Benjamin Franklin Plumbing franchise in Kansas City

Could franchising be the route to your plumbing company’s success?

July 13, 2017
Even people who haven’t done much research have some idea of the benefits and the drawbacks to becoming a plumbing franchise. So how do the pros stack up against the cons?

CHICAGO — Even people who haven’t done much research have some idea of the benefits and the drawbacks to becoming a plumbing franchise. On the one side there are all the benefits of being part of a national brand: the name recognition, the marketing assistance, and getting to share best practices with a wider business network. On the other side are (obviously) the franchise fees, and the loss of some degree of independence.

So how do the pros stack up against the cons? What is the current state of plumbing franchising today, and how might it position your business for greater success?

For good and bad

Bruce Forthofer is the general manager for Benjamin Franklin Plumbing in Kansas City, Mo. Ben Franklin is part of a family of service companies (including One Hour Heating & Air Conditioning and Mr. Sparky electrical service) owned by Clockwork Home Services, founded in 1998 and headquartered in Sarasota, Fla. (now part of Direct Energy).

But before he became one of Ben Franklin’s “punctual plumbers,” Forthofer ran his own company, Accent Plumbing.

“I started in ’92,” Forthofer said. “In 2011, I was getting to the point where I needed to either focus my time on growing the company — and it was getting to the point where I couldn’t handle the workload — or find something else to do. I had to make a change.”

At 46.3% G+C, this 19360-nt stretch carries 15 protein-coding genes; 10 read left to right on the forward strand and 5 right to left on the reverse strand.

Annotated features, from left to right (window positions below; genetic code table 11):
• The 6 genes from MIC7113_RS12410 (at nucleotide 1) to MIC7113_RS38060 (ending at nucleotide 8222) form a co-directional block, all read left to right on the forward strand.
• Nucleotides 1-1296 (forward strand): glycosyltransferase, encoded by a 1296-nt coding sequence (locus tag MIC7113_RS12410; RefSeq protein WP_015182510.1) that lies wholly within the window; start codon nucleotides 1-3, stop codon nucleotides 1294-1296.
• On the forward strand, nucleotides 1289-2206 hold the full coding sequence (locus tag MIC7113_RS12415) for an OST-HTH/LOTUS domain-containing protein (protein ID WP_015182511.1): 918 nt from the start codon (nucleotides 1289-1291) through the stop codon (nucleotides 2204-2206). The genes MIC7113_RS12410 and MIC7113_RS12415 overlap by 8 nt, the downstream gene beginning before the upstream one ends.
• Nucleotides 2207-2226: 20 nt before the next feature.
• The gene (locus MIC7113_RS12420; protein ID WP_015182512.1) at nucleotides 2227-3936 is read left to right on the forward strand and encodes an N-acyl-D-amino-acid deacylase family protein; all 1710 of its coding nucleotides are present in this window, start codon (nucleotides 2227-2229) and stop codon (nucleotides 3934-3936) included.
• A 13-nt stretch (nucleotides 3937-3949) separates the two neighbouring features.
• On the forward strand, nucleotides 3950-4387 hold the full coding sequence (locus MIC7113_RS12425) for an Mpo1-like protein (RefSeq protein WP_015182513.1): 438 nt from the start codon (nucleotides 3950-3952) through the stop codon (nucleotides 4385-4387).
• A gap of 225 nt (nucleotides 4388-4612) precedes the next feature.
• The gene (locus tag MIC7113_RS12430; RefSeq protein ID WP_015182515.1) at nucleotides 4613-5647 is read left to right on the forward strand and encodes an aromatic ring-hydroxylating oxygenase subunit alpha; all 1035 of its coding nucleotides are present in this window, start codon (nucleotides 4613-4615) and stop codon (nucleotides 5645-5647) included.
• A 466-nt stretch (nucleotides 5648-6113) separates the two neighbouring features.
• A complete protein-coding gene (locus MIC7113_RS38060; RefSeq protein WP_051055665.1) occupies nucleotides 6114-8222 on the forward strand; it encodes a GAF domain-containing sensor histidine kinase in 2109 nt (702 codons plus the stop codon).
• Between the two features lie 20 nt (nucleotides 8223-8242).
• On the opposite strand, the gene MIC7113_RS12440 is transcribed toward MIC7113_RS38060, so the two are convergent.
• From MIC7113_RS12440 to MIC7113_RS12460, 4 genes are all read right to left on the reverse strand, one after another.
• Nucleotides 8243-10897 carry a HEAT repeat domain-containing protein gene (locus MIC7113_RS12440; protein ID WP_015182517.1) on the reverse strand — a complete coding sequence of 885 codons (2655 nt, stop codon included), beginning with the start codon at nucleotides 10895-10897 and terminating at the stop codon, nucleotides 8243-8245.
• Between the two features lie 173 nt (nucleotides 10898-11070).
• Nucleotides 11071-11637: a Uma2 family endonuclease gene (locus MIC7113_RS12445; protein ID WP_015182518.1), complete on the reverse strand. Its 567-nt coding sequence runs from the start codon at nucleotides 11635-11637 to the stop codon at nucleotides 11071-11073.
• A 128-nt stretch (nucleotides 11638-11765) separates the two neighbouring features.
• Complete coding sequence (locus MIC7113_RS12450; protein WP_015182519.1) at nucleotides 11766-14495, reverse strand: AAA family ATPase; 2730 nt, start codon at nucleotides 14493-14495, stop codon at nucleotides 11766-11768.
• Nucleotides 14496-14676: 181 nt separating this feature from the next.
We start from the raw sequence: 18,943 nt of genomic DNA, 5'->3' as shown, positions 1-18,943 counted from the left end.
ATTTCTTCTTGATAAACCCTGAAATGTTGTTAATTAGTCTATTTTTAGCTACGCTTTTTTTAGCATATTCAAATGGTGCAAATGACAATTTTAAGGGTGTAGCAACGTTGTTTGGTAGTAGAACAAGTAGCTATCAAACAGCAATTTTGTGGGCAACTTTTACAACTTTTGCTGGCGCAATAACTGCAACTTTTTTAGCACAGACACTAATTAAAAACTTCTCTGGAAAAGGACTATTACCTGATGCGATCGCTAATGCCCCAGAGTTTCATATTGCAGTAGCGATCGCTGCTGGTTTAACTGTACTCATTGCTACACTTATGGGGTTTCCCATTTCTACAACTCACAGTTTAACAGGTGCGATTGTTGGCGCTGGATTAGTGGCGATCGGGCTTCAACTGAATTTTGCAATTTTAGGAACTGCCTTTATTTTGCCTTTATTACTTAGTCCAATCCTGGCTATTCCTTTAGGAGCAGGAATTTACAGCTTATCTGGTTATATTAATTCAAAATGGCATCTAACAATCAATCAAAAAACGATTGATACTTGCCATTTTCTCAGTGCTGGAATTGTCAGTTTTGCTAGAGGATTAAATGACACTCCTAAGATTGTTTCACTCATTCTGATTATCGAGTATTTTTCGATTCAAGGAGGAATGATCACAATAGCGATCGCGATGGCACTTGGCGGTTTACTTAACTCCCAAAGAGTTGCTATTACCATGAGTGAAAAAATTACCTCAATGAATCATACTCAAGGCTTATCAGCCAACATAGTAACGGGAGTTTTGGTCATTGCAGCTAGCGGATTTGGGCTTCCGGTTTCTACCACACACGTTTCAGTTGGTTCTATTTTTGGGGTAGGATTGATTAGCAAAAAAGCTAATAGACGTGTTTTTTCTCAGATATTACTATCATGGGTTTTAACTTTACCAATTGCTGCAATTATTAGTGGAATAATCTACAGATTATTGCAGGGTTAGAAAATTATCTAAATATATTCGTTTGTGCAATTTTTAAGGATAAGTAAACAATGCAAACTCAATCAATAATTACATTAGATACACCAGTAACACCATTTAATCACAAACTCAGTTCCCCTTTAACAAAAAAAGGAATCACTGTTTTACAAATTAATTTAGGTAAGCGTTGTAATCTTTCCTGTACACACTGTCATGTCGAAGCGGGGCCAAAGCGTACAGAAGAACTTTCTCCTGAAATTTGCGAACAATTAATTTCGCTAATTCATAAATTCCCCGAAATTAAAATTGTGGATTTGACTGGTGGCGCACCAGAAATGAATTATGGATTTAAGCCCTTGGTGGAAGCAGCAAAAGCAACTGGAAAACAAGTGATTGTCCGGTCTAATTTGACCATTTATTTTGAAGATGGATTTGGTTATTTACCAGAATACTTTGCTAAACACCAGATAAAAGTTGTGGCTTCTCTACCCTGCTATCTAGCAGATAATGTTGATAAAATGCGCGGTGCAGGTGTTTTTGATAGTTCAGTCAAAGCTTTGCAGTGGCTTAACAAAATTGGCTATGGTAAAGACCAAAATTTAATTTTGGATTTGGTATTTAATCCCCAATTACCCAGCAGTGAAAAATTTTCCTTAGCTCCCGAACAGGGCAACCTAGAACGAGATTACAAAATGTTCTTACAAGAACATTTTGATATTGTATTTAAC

As luck would have it, he found himself in discussions with the local Ben Franklin franchise owner, who was close to retirement and actually trying to move in the opposite direction. “He was getting close to retirement,” Forthofer said, “and didn’t really want to work on the business, just in the business. I was as the point where I wanted to grow my company and get out of the truck.”

Forthofer merged his company with the existing Ben Franklin franchise and worked on the buyout. By 2015 Forthofer took full ownership. Now he has 15 people working for him and will be going up to his ninth truck by the end of the month.

While the experience has had its share of challenges, Forthofer values the franchise model for the assistance and opportunities it has provided.

“When I came in here,” Forthofer said, “I got on the phone with corporate and said ‘Hey, what kind of help do you have for me?’ because I was brand new to it. I just started talking to people and trying to get as much guidance as I could.”

And a loss of independence or control barely feels like an issue to him. “The people that think you’re going to lose control or ownership of your company, I can put them at ease,” Forthofer said. “For good and bad, it’s my company. I own it. I reap the benefits, I have to overcome the problems.

“Sure, [representatives from the corporate office] visit me twice a year… and we’ll go over the numbers and whatnot, and they’ll give me recommendations on what they think we should do, but I’ve never had anybody say, ‘Hey, you need to do this or else’… I don’t have anybody in here running this company other than myself.”

Being a franchisee has helped Forthofer manage his company’s growth. He likes the extra marketing assistance, particularly having Mike Rowe as a national spokesman. “That is hands-down one of the best things I can hang my hat on,” Forthofer said. “I’ve had guys apply for positions because they’re a Mike Rowe fan and they’ve heard his podcast and he’s mentioned Ben Franklin Plumbing.”

The parent company’s training resources have also been a big asset. Forthofer avails himself of all the management classes they offer. And all his service technicians are required to take “The Punctual Plumber,” a session that takes them step-by-step through a service call with an emphasis on soft skills.

The entrepreneurial buyer